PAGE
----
Tuesday, 19 Nov 2019


Go Ahead, Jump!

You write the prescription, hand it to the patient and explain why it’s needed, how to take it and what the most common or most dangerous side effects might be. Comprehensive, reasonable, and professional. Certainly the patient should fill the prescription and start the drug.

Eat the Frog

Surely you've heard the phrase “eat the frog first”.

My Nurse Practitioner

My NP is not only a great nurse, counselor, rheumatologist, complex disease manager, joint injector, diabetes expert, clinic leader, mother, wife, and friend – she’s the go to person if you’re a patient, coworker, colleague, cousin or neighbor. She is one of few great partnerships in my entire career. To go to battle with a NP at my side gives me a tremendous daily advantage.

The Purse Exam: a Forgotten Part of the Physical

Should you assess your patients' “purse-onality? The purse exam is an important part of the physical that can help make the diagnosis and improve patient outcomes. I often wonder if downsizing the purse should be part of the T2T (treat to target) initiative.

MACRA for the Overwhelmed Rheumatologist

You are in good company if you find the alphabet soup of rules and regulations impacting your practice a bit overwhelming. MU, ICD10, MOC, VBM, MIPS, APM, PQRS, ACO, SGR...it’s enough to trigger fantasies of early retirement among even young rheumatologists. But don’t despair!


The movie Moneyball is a David versus Goliath tale with the A’s (David) struggling to compete with Goliath teams like the Yankees. The movie pits hunch-driven “expertise” (convention) against a mathematic approach to decision making (Moneyball). Would you trust a big Whopper computer printout of next best drug(s) to give to Mrs. Hawking who has psoriatic arthritis and needs to start a DMARD? I believe most of you would huff and scoff at a formulaic or number-driven approach.

Knee Replacement and the Physical Terrorist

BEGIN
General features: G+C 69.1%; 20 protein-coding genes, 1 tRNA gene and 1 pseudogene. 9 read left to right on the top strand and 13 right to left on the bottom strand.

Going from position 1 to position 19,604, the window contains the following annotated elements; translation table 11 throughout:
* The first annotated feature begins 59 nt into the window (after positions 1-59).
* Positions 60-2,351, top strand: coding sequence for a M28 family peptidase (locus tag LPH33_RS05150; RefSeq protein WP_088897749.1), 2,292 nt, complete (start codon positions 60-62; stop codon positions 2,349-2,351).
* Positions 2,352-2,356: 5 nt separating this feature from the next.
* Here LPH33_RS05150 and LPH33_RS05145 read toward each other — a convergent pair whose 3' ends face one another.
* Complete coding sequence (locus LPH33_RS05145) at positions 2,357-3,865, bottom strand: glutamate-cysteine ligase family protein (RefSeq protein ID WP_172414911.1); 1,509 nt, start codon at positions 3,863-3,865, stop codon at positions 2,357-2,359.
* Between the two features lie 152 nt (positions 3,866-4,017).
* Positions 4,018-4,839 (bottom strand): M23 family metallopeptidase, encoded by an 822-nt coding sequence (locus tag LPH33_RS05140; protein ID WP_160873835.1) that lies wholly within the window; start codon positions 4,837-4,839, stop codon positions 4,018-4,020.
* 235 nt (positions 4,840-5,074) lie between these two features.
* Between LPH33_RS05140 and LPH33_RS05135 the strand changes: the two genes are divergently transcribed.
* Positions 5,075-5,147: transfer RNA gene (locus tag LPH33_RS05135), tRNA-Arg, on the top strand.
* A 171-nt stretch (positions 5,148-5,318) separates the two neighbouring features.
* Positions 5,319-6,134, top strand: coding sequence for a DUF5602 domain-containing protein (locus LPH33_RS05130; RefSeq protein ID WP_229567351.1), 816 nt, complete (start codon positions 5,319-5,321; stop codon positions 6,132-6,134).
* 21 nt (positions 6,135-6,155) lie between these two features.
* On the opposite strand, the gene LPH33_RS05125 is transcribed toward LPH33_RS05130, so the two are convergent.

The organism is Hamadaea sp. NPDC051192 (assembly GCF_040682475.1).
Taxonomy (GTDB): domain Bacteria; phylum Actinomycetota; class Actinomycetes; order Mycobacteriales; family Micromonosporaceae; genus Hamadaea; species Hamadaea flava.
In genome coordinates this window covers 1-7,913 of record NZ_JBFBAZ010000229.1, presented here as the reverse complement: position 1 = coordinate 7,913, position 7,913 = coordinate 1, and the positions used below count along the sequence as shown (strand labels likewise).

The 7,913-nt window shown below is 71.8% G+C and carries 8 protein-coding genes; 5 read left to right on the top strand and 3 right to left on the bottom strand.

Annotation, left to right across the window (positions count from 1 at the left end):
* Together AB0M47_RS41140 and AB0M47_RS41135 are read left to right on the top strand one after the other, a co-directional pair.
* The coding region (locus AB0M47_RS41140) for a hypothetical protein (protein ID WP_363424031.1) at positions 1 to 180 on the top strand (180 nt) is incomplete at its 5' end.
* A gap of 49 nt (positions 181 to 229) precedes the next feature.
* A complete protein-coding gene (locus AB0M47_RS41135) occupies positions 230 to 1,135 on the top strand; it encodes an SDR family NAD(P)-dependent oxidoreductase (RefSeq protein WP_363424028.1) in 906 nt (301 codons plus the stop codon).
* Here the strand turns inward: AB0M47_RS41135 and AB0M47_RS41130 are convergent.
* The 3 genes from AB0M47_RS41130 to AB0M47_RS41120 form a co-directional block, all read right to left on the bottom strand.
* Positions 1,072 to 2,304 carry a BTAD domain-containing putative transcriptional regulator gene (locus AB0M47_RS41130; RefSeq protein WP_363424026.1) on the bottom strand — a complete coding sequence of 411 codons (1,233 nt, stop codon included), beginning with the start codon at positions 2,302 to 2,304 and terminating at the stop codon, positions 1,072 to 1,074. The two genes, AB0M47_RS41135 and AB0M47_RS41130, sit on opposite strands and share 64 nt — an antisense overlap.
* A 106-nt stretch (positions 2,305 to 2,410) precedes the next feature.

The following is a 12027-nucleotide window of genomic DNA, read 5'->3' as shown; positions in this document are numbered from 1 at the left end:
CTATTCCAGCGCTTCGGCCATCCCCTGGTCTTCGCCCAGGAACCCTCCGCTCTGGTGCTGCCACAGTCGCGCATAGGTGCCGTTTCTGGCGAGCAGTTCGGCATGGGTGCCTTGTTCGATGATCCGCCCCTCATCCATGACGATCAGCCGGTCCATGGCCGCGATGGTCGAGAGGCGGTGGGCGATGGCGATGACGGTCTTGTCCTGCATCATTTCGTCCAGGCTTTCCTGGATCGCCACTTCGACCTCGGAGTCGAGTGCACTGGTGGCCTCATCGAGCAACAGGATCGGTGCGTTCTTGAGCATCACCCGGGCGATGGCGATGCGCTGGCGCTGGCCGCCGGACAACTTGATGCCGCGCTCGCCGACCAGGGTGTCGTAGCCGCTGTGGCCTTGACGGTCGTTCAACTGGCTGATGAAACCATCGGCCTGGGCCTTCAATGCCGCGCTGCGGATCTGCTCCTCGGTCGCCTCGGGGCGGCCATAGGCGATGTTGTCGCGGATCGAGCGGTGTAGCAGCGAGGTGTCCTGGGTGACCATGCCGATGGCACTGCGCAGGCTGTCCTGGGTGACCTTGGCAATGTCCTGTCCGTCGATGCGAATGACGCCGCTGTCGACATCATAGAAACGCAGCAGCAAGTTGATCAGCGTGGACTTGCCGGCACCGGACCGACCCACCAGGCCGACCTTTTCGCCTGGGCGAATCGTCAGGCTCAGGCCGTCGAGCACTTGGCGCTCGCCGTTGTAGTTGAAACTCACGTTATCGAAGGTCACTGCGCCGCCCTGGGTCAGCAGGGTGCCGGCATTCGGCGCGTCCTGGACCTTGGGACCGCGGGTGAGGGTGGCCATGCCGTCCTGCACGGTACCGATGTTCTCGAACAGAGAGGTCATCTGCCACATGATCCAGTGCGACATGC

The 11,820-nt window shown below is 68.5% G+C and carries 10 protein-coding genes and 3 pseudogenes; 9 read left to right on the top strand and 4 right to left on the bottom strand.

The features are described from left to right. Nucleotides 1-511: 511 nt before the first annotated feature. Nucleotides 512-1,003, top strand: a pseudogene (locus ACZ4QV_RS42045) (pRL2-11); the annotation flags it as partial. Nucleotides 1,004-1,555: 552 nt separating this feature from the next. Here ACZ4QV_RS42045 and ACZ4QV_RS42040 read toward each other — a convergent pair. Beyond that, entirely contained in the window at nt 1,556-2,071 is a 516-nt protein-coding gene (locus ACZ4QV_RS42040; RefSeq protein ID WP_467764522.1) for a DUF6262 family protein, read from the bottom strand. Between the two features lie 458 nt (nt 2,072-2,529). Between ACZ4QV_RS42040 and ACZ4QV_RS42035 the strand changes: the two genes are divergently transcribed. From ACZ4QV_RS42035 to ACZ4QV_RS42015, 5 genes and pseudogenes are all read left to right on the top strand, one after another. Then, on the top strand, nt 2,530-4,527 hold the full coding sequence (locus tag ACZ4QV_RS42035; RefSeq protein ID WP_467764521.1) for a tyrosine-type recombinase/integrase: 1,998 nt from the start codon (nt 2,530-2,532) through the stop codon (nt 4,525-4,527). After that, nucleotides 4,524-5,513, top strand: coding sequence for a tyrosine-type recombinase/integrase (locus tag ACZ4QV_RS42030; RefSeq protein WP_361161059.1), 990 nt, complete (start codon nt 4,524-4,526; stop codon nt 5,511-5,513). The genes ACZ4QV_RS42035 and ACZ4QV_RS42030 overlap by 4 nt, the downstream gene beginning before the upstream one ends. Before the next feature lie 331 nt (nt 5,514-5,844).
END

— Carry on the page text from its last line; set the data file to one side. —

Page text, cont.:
Experience is a great teacher. My experience with knee replacement surgery taught me the pivotal importance of the physical therapist in individual outcomes.

Piece of My Mind

You know so much, and they have too much to learn, but limited time and few opportunities make it difficult to share information and fill that gap - especially in a way that will “stick” and be meaningful to the patient. When tempted to give patients 'a piece of my mind', here are some things to consider.

Polymyalgia Rheumatica: An Interval Look at Management Questions


Despite an often fairly characteristic pattern of signs and symptoms, there are significant diagnostic challenges with polymyalgia rheumatica. The reason is that similar clinical features can be also observed in other diseases mimicking PMR, including infectious and malignancies, elderly-onset rheumatoid arthritis, giant cell arteritis, chondrocalcinosis or myositis, to mention some of the most important differential diagnoses.  

Time for a Paradigm Change in Rheumatoid Arthritis

How many clues are needed for a rheumatologist to know something is wrong with the therapeutic soup he/she is trying to concoct?  One patient's tale leads to rethinking the RA treatment paradigm.

TIPS for Arthritis Travelers

Travel can be challenging for arthritis patients. Here are some useful tips to travel smoothly and pain free.

The Brooklyn HAQ

The Health Assessment Questionnaire is a utilitarian outcome measure, often used in clinical trials and daily practice. Unless you’re still prescribing penacillamine, never attended an ACR meeting, and never read an RA clinical trial, you’re quite familiar with the HAQ and its use in practice. So, surely you’ve heard of the “Brooklyn HAQ”?